When Ronnie Cox's character is shot by Capt. Shaun, he appears to be hit in the left side of his neck. Later he is holding is left shoulder. When he is phoning in for the copters to lay down the smoke, a soldier is shown applying a bandage to his right arm. By the very end, there is no sign of any gunshot injury or bandage.
The M-16s the cadets use throughout the film are all loaded with the old style 20-round magazine yet, at the film's end, one cadet is seen carrying a weapon clearly loaded with the longer, curved 30 round magazine.
When the cadets are confronted by the townies after one of the trucks stalls, as the cadets are racing back to the second truck, a wheel chock can be seen in front of the forward wheel of the rear axles on the right hand side of the truck.
When all the adult staffers of Bunker Hill Academy are loaded onto the bus, we see a Captain and a few other uniformed soldiers. Bache's statement that the Cadet Major is only outranked by the commanding general, then, is untrue. Active military personnel outrank ANY cadet in a K-12 military academy.
When taking inventory of the armory, the man counting the weapons states they are ".45 millimeter caliber 1911's". M1911 pistols are .45 caliber, meaning the bore is .45 inches in diameter, and not the metric measurement of 45 millimeters (a significantly larger measurement, to the point where they would be classed as artillery, rather than small arms). In countries which issued the M1911 (or copies), and to whom the Metric system was common, the cartridge was referred to as 11.43x23mm.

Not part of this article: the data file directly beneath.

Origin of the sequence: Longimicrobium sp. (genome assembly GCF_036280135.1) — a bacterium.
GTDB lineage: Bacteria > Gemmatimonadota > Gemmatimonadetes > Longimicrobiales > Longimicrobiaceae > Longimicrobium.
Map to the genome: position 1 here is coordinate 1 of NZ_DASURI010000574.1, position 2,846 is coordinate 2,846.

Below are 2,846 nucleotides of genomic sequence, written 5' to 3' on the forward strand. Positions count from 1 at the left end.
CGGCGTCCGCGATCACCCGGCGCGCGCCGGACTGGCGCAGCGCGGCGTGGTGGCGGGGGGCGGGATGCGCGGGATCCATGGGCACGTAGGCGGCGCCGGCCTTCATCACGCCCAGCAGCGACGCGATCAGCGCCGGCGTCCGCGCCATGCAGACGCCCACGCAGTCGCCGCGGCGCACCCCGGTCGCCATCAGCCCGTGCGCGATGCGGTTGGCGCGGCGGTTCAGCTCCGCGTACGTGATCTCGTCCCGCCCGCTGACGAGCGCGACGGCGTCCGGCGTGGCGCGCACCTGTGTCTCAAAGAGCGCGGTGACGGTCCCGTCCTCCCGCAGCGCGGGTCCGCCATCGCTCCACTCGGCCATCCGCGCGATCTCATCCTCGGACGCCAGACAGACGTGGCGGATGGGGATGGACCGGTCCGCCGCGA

When Brian tells Kerby that he'll surrender if General Bache orders him to, Kerby says that General Bache died at 6 o'clock yesterday. In a military case, he would have said that the General died yesterday at 1800 hours.
During the final battle when Shawn begins his shootout with the National Guard/SWAT the M-60 he uses is loaded with a single belt with about 50 rounds of ammunition on it. Yet he fires long burst for several minutes during the gunfight with no pause. The cyclic rate of the M-60 would have run through that much ammunition in a few seconds.
When the townie youth is shot, it is actually the youngster on the general's (George C. Scott's) back that is holding the gun, not the general, though everyone, including the general, indicates the general shot him. The gun is in the general's hand when the camera pans back after the shooting.